|The LifeStory Institute
The writer's workshop for memoirists, autobiographers and family historians.
Founded in 1991 as a how-to newsletter/magazine, LifeStory, and also as an over-the-road workshop
travelling North America teaching and coaching new and longtime writers of all ages how to write about
their lives and the lives of their ancestors. The premise is that everyone can, and probably should, write
their life story to pass on to their family,friends,and others interested, including and perhaps especially,
All material on this website unless otherwise indicated is Copyright 2014 by The LifeStory Institute.
The LifeStory Institute
Mon., September 22, 2014
You can’t judge a book by its cover, it is well said, but in fact people try. People do judge a book by its cover.
At least at first. People pick up a book based on the front cover. Then they flip it over and look at the back
cover. They may read the blurbs thereon, and then they may look at the inside back cover and read about the
author and look at his or her picture and size them up. Maybe they’ll toss it back on the rack but maybe they’ll
thumb through it. Maybe they’ll read a page or part of a page, or even more. Or maybe they won’t.
Someone said once they judge a book by reading page 100 of the book completely. If that’s good, they take the
book. If it isn’t, they don’t.
I have a problem with that in that my just finished book, Narrative Journaling: 28 Days to Writing More or Less
Happily for the Rest of Your Life, is a large size book and doesn’t have 100 pages, only 80. When it is
reformatted as a paperback it will have more like 200. But right now…here we are.
There aren’t a lot of books on journaling, and the ones I know of aren’t adequate. None seem to even come
close to the idea, which I think is extremely important, of narrative journaling. Most seem to be about half or
more DIY psychological investigation of oneself. They try to be inspirational and tell the reader how much they
will benefit from journaling if they do it.
The big problem is if they do it. That’s like the famous recipe for tiger soup: it’s easy to make once you catch
My book addresses the problem of doing it, day in and day out. I try to remove all the barriers to not journaling
or to quitting it soon after starting. I try very, very hard to help the reader cement the habit of journaling.
Narrative journaling means you narrate, you tell stories rather than writing essays. This comes naturally to
most of us. In my book I encourage people to write not (say) an essay or article about what they think Life is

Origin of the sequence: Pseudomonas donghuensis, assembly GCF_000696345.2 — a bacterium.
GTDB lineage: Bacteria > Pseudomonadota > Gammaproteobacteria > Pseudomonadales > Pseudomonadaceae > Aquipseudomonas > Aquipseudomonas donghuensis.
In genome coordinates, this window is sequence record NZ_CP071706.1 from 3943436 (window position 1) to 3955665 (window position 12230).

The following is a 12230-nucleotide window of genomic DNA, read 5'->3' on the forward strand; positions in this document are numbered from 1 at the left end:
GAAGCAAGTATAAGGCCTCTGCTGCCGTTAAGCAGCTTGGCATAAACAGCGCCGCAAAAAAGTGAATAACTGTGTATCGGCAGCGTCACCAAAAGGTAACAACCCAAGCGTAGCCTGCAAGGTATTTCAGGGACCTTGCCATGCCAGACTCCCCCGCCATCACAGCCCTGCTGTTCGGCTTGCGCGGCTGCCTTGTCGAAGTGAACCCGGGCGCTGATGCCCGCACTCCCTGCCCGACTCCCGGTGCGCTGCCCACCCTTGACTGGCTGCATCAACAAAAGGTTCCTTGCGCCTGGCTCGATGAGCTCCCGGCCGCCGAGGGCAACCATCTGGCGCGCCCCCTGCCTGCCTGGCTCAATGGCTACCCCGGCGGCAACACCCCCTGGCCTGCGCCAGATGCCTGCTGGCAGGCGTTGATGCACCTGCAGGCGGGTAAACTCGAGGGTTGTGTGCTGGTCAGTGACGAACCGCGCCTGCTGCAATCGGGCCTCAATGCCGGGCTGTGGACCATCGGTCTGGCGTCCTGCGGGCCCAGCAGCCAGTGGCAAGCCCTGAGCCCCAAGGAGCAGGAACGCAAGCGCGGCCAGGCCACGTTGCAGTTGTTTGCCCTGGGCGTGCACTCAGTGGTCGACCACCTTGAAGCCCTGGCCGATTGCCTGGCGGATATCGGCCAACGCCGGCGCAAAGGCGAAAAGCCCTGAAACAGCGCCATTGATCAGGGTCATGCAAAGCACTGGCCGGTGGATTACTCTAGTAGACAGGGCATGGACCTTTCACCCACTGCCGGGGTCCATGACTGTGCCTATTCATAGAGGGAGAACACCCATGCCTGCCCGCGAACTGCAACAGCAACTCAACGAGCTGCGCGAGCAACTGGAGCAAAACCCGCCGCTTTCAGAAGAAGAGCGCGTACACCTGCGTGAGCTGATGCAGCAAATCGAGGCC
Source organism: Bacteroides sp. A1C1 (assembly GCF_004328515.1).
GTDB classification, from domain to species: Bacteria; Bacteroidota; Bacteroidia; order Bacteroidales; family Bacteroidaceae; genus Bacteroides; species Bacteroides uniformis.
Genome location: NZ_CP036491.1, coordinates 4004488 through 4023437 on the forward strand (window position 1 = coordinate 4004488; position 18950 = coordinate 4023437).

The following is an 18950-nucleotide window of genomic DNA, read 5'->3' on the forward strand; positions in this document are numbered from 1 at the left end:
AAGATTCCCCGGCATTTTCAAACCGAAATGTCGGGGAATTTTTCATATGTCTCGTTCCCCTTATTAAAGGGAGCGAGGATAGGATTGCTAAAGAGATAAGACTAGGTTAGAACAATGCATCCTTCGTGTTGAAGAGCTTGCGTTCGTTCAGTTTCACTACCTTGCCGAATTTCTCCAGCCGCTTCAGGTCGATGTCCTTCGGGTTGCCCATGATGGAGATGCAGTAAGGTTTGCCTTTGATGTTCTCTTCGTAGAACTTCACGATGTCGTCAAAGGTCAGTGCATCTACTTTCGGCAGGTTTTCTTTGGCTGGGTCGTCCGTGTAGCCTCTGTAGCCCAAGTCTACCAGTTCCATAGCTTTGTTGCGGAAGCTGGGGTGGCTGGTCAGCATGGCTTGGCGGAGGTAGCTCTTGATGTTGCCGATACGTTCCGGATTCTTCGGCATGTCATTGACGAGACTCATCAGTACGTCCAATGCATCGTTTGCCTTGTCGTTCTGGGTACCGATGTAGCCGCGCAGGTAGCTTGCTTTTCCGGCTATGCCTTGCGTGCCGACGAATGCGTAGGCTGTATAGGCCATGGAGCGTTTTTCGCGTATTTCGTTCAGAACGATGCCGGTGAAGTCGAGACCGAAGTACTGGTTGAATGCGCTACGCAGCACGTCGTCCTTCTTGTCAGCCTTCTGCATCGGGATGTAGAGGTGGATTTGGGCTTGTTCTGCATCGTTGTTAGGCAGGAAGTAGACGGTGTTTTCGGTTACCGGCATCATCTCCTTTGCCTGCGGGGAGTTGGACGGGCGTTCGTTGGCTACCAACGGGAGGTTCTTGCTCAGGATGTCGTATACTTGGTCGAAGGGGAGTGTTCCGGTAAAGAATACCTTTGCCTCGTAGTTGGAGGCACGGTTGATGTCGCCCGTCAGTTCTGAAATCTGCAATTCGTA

meant to be, but rather simple little everyday stories about their life. It’s more fun to write, easier, and more
fun to read—for sure.
My book is unique among other books on journaling also in that it has large chunks from my own journal. In
fact, the book is an invitation to journal along with me as they work their way through the book. I have also
printed a number of sections from my past journal…my “ancient journal,” I call it. At the very least this shows
the reader that I really do journal, have journaled for 50 years and I’m still (more or less happily) at it. I didn’t
just dream up the idea of keeping a journal a couple of months ago. It has been part of my life for most of my
It is certainly autobiographical, not so much for its own sake, but to show the reader how a journaling habit
can work for them to create an autobiography. ###
Sun., September 21, 2014
Undoubtedly to some extent the memoir movement and the triumph of memoir in the literary world has been
fostered by the inability of the writers of fiction to give us what we as a society need rather than, in the words
of Samuel Johnson, what is possible. Artiness is not literature. But also there has been (and paradoxically) a
great increase in creative writing.
When I was a young man and a college student there were three universities in the country that offered a
graduate degree in creative writing: Iowa, Oregon, and Cornell. Three! This was in the mid-60s.
Now there are hundreds. You can get your degree online, on campus or, probably, under a bridge—maybe the
best place of all.
And thousands have gone to these hundreds of schools and gotten their various degrees. What have they
done with them? Probably gone to teaching, for the most part, but many have gone to work in business doing
something creative like advertising and thousands more have taken up (as I did) farming, plumbing, carpentry,
or maybe just lit out for the territories and were never seen again.
But what happened to their need for self-expression, an absolutely legitimate and genuine emotion? I suggest
that many have gone to private journals and memoir. They are the ones who took up the natural music of the
Memoir Movement and have played it fully, segueing into the growing need for a real history of our world
instead of the artificial and rarefied drivel about Clinton and the Roosevelts and Clemenceau all the way back
to Ramses III.
The internet has become a huge sponge to soak up a great deal of this memoir, and what a wonderful thing
that is! God bless all engineers and mathematicians, say I!
This is the way life works, I think.
We are born and have experiences. Of course we know now we’re not born tabula rasa as old John Locke
said, but we are born with tons of information already in our bodies in the form of genes. Then we add to that
throughout out lives. I don’t know quite how all that happens but I’ll let you know just as soon as I invest
wisely my Nobel Prize money for figuring all that out.
But we do. We live, love, hate, work, play, goof off, go to jail, get out, run for president or dogcatcher or we